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It’s easy to see why guaranteed investment certificates (GICs) are a part of many investors’ fixed income portfolios. Not only are GICs a low risk investment that come with a guaranteed return, they can also offer some fairly good interest rates – depending on how long you’re willing to lock in your money for, that is.
In general, the longer you’re willing to lock in your money in a GIC, the higher the interest rate you can get. For example, a 1-year GIC term might be worth 1.50% while a 5-year GIC term could be worth 2.50%. In this example, the 5-year GIC term’s interest rate is obviously more appealing, but handing over your money for that length of time isn’t an option for all investors.
Fortunately, if you like the idea of investing in GICs, but don't feel comfortable placing your total investment amount in a long-term GIC, there's another investment strategy you can consider: GIC laddering.
What is GIC laddering?
GIC laddering is a simple way to maximize the return from your GIC investments, without locking in all of your money into one long-term investment.
The laddering process is fairly simple: Start by dividing the total amount you want to invest by five. Take those five smaller amounts and invest them in five individual GIC terms: a 1-year, 2-year, 3-year, 4-year and 5-year. When each term matures, reinvest the new amount (original investment + return) in a 5-year GIC term. And that’s it – just repeat, repeat, repeat.
By laddering, a term matures every year, which means every year you have two options: access some money if you need it, or keep investing. As long as you’re investing in a laddering strategy, your overall annual return rate is expected to be much higher than what you would get if you had invested all of your money in consecutive short-term GICs. Let’s look at an example.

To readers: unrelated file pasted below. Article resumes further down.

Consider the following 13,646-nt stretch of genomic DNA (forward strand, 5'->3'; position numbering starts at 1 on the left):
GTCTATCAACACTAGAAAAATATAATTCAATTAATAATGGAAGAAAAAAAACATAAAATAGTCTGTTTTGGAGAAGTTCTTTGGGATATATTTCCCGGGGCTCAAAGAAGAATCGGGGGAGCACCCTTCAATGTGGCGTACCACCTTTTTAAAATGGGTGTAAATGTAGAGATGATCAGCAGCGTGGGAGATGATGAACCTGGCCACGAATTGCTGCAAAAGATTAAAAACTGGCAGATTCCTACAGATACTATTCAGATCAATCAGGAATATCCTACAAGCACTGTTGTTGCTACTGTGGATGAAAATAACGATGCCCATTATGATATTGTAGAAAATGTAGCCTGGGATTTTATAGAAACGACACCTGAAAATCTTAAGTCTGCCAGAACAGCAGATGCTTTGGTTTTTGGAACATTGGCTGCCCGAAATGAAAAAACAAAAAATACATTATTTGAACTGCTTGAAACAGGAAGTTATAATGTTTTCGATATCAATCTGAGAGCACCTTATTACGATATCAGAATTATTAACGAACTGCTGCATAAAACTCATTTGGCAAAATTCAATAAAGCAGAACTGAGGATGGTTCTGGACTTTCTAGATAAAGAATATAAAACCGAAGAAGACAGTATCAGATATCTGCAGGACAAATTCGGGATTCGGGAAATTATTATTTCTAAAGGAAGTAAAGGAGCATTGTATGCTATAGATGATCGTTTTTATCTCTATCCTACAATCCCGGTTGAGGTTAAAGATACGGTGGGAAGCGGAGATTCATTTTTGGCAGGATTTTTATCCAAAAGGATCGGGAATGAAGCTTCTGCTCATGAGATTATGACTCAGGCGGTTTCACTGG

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Example of GIC laddering
Let’s say you have $10,000 you want to invest in GICs. After searching for the best GIC rates, you choose a lender to invest your money with. From there, the process to ladder your GICs is simple.
Divide and invest
The first step is to divide the total amount you want to invest by the number of individual investments you plan to make (5). In this example:
You now have $2,000 to invest in five individual GIC terms, ranging from 1 to 5 years. Using some example interest rates, your investments for Year 1 could look like the pie chart on the right.
If you add up each of those interest rates, and divide the total by the number of investments you made (5), you can see that your average return for Year 1 will be:
That’s an extra 0.50% of interest earned for the year, compared to what you would’ve earned if you had put your entire $10,000 investment into a 1-year GIC term at 1.50%.
Reinvest at maturity
One year later, your 1-year GIC term will mature. After earning 1.50% interest for the year, your $2,000 investment will be worth $2,030.
In the laddering process, every time one term ends, you reinvest that money into a new 5-year GIC term.
If we assume interest rates have remained unchanged, your five investments would then look like this in Year 2:
Beginning of YR 2
If you add up those interest rates again, and divide the total by 5, you can see that your average return for Year 2 would be:
Note that a weighted average return is immaterial in this scenario and renders the same result as the simple interest calculation. The weighted average is calculated as:
- Weighted Average = w1*x1 + w2*x2 … wn*xn where